The presence of a Mosque is not a necessary element in Islam. 1. Burying the deceased can be performed by a mortuary and the loved one can be buried in a cemetery. 2. Weddings can be performed by a legal representative of the government. It is not necessary to have Muslims present during marriage. 3. Birthdays are celebrated in the home, according to the family traditions. 4. Akikah is not something I am familiar with. 5. Shahada can be performed by yourself. You do not need witnesses to become a Muslim. The only necessity is for converts who wish to travel to Mecca. Travel into Mecca needs special documentation of your religion and at that time, someone would need to seek outside assistance. 6. Ramadan can be observed without a formal religious space. Everything can be done inside a person’s home or even outside. 7. Eid al Adha/Eid ul Fitr – Holidays that can be observed in a person’s home or even outside. If a person is not able to perform the sacrifice for Eid al Adha, there are national charity organizations that will sacrifice on your behalf and distribute the food to the needy. 8. Isra wal Miraj & Maulid al-Nabi are not holidays and are not celebrated. If one chooses to acknowledge these days, they follow the prophet’s example and fast that day.
Are daily and annual rituals required by adherents of Islamic faith in order to stay on their journey as a Muslim? If so how do people in smaller towns with fewer resources perform these rituals?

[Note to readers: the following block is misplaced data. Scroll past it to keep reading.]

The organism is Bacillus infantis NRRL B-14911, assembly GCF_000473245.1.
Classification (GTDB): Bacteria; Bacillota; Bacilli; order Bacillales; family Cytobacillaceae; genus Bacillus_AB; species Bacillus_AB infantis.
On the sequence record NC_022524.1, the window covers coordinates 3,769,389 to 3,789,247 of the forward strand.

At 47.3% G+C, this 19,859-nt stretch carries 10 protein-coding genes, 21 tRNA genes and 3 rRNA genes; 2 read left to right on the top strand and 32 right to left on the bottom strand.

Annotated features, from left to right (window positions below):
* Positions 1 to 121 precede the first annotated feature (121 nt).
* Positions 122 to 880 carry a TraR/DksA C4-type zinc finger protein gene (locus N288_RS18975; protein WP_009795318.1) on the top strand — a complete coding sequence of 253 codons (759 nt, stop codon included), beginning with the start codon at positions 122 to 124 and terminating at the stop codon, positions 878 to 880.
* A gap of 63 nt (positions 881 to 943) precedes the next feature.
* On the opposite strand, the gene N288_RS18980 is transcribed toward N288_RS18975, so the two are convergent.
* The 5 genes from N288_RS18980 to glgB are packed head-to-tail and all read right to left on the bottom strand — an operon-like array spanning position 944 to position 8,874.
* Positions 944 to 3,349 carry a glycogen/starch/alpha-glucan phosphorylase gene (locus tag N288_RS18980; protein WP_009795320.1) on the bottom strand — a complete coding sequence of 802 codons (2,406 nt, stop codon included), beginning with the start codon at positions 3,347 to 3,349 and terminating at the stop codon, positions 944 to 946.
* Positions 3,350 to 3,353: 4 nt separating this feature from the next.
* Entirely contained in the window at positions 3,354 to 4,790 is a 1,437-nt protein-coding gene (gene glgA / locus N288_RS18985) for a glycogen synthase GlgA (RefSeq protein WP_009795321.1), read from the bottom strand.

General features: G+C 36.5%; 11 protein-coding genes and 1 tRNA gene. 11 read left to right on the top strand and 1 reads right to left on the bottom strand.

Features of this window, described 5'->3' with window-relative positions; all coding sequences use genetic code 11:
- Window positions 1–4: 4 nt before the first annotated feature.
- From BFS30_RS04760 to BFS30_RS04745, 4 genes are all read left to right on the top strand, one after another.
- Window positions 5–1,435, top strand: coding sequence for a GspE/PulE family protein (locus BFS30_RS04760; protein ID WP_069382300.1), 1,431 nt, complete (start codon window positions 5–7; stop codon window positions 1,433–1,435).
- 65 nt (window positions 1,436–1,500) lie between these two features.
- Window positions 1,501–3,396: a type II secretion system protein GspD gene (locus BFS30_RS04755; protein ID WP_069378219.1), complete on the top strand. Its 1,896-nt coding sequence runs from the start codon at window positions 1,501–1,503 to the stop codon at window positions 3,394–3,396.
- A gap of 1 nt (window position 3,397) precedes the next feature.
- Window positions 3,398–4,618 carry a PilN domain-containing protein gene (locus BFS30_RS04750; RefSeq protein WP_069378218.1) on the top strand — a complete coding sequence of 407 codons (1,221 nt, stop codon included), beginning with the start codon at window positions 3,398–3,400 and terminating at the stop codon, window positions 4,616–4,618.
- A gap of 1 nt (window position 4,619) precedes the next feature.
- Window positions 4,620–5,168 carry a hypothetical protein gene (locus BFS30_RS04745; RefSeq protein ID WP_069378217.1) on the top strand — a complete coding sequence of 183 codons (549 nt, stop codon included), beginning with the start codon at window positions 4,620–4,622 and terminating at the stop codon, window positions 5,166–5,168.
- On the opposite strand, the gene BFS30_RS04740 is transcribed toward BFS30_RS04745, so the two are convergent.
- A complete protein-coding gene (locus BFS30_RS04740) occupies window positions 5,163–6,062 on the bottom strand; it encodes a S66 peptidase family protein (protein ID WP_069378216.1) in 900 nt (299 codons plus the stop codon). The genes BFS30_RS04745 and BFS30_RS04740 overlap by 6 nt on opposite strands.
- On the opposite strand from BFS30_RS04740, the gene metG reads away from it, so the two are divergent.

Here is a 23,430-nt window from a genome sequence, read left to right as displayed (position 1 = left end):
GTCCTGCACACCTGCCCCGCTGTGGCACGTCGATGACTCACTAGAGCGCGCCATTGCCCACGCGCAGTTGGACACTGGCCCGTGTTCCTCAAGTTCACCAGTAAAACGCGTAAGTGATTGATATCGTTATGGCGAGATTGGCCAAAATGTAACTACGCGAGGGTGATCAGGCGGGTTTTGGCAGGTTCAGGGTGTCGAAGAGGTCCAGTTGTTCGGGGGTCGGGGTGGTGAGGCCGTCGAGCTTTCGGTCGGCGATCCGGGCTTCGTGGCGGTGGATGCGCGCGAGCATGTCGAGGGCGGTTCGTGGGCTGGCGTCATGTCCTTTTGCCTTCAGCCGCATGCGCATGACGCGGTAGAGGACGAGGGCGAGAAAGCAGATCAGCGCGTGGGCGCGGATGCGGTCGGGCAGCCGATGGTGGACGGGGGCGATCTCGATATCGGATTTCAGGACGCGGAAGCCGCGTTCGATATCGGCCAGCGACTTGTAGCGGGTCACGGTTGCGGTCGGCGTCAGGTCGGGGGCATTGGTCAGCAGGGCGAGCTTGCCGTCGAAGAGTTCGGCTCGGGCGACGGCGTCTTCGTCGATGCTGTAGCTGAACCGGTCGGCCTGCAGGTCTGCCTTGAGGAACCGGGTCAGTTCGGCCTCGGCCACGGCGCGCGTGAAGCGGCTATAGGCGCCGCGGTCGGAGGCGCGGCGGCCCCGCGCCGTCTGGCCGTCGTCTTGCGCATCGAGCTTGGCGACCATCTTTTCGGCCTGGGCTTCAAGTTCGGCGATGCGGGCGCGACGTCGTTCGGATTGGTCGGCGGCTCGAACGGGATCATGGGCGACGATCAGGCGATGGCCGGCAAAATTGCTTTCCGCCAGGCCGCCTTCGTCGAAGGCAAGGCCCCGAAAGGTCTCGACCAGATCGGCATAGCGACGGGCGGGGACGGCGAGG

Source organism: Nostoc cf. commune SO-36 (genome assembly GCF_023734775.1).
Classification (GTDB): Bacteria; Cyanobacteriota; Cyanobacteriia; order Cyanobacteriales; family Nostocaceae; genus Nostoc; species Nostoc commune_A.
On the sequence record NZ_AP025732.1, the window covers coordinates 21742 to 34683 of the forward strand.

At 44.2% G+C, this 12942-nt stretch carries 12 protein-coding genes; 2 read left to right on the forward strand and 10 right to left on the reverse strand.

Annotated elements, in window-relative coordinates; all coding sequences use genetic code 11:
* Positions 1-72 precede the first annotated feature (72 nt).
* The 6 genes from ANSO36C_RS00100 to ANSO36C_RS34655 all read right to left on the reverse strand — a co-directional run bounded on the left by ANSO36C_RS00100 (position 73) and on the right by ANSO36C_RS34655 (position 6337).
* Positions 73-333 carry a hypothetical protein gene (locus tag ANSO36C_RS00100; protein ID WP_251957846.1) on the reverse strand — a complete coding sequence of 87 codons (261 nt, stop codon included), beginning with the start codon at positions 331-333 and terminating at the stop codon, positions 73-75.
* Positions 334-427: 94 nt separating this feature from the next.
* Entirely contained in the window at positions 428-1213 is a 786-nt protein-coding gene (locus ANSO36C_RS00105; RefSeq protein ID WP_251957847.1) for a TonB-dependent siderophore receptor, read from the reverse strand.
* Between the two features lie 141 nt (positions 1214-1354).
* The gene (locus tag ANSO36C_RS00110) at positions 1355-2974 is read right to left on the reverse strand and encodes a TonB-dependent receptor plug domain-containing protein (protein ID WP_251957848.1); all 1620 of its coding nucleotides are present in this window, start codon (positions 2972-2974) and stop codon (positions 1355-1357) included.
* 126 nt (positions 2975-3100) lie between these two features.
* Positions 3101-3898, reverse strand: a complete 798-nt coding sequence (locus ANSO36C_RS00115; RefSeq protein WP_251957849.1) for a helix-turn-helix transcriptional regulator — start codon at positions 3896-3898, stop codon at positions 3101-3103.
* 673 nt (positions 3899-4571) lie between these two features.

The only daily and annual rituals are the 5 pillars. 1. Shahada 2. Pray 5 times a day 3. Give Charity 4. Fast during Ramadan 5. Make the Hajj to Mecca. Of these, only the Hajj (pilgrimage) to Mecca is dependent on another person.
As adherents of the Islamic faith do you have a person who is believed to have the authority to perform each ritual? Or can any adherents conduct and perform these rituals?
Any adherents can conduct the rituals.
Have certain rituals, had to be adapted for adherents living in smaller towns so they can still perform the practices? No
If changes and adaptations have occurred to make it possible for each of these adherents to continue living a Islamic lifestyle, has the original meaning of each ritual diverged from what it was made for – due to living conditions, lifestyle, over time, and people not being able to attend a mosque in their local town?